Fraud Victims Not Going Down Without a Fight

Nicole Reyes, Fraud Risk Analyst, TMGby: Nicole Reyes, Fraud Risk Analyst, TMG

When you hear “fraud victim,” what comes to mind? Is it the 5 o’clock news coverage of the elderly woman who fell victim to a phishing scheme? Or the harried mom whose purse was stolen while she tended to her small, young children?

To be sure, these types of victims exist all over the world. But the fraud victim most overlooked is the financial institution backing these unfortunate souls. Most people don’t understand (or don’t care) that the credit unions and banks issuing their credit cards are the ones taking the biggest hit  when a fraudster attacks a checking account. But for credit union member-owners, these fraud losses hit home in a way they simply can’t for a bank customer.

Fortunately for those member-owners, credit unions’ fight-back strategies are improving. Just as today’s fraudsters are hunkering down, amassing rouge hackers into armies and developing 007-esque skimming devices, credit unions are beefing up their own technologies to shut down the criminals before they even start.

Three weapons are powering their defense against card fraud in particular: adaptability, specificity, and of course, speed.

Yesterday’s technology allowed credit unions to change fraud prevention strategies as fraud managers learned of new threats. The trouble was credit unions often learned of those threats the day after they began, simply because of the fraud-prevention programs’ inherent limitations. Today’s technologies alert credit unions to potential trouble spots immediately, as they are happening. Fraud managers can then set news strategies instantly, shutting down fraudsters before they get a chance to make any meaningful profit from their crimes.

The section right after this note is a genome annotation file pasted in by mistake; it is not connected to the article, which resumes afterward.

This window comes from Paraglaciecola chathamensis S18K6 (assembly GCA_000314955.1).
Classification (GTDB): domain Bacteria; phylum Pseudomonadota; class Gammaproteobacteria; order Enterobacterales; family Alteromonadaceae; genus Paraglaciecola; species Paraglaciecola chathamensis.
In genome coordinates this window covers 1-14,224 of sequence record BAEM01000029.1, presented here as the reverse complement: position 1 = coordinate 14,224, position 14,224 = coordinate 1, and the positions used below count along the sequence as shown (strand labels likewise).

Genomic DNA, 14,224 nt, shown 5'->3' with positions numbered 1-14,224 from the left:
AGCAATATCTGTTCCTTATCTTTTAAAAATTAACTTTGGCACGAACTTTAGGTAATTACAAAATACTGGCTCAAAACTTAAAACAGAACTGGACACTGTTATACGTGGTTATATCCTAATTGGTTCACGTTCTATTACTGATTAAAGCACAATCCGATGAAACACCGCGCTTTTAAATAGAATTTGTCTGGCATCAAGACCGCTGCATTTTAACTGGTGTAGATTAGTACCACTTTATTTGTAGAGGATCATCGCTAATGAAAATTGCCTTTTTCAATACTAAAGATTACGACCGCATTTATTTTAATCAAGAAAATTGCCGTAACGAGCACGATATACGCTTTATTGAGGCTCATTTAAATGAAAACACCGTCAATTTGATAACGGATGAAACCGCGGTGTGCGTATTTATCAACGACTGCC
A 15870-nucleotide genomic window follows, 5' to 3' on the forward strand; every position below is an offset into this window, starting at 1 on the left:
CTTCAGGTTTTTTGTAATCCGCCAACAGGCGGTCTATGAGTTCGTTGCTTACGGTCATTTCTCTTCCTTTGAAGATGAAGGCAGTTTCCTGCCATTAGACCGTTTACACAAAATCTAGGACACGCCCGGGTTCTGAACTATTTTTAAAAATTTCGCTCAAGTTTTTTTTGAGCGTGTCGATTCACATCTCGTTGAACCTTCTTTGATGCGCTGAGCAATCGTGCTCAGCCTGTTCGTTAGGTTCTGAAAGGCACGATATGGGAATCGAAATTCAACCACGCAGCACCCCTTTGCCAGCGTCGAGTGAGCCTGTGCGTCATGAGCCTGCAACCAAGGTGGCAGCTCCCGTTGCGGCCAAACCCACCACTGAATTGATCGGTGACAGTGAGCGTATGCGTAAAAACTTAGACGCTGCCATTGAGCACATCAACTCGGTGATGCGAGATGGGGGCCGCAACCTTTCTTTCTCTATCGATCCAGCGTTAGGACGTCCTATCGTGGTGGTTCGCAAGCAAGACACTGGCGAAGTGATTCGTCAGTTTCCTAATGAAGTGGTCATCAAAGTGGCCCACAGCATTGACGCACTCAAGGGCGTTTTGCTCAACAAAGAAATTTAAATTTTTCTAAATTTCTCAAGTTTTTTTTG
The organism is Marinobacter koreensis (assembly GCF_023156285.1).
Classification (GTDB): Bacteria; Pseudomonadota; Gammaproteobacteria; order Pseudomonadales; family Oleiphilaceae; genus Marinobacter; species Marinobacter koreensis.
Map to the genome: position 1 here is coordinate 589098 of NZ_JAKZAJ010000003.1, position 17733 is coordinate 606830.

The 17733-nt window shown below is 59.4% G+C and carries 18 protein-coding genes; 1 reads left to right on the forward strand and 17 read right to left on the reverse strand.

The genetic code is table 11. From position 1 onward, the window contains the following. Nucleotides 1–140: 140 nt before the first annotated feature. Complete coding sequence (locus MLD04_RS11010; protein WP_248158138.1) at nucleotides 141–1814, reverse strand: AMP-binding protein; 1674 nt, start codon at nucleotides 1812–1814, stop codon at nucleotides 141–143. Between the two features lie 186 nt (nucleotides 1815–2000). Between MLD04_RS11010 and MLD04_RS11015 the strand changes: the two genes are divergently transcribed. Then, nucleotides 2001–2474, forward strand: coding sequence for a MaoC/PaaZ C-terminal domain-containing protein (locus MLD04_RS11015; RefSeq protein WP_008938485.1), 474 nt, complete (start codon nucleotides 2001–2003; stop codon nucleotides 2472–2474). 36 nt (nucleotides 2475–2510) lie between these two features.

Setting tight parameters is a sure-fire way to catch criminals looking to kick-off a spending spree with stolen or counterfeit cards. But another tremendous benefit of highly specific rule-setting, like that available via First Data’s newly released DefenseEdge fraud prevention product, is fewer false positives. No credit union wants to shut down a legitimate cardholder’s account because it “looks like” fraud. Today’s highly customizable technologies allow fraud managers to set rules down to the penny, lowering the unintended consequences of fraud prevention.

Any of the above would be nothing more than window dressing if it could not happen in real-time. Credit unions armed with the best in fraud prevention technologies are able to adapt to the specific threats facing them with lightning speed and laser accuracy. Coupled with advanced communication systems, like fraud text alerts, these technologies not only lower losses, they improve the quickness with which analysts can correct false positives.

Victimized by what is an organized and growing criminal element, credit unions across the country are not taking card fraud losses lying down. Rather, they are working in conjunction with their processing partners to shut down fraudsters with powerful technologies. So the next time the elderly woman or harried mom drops her guard, the credit union will be there, protecting her account (and the credit union’s own risk position) from becoming yet another victim.

Nicole Reyes is a fraud risk analyst for The Members Group (TMG). She can be reached at

Nicole Reyes

Nicole Reyes

Nichole has two main duties - back up for creating, managing Falcon system strategies; research, detect, mitigate fraud trends. Second duty is managing and promoting the Fraud & Risk Analysis- ... Web: Details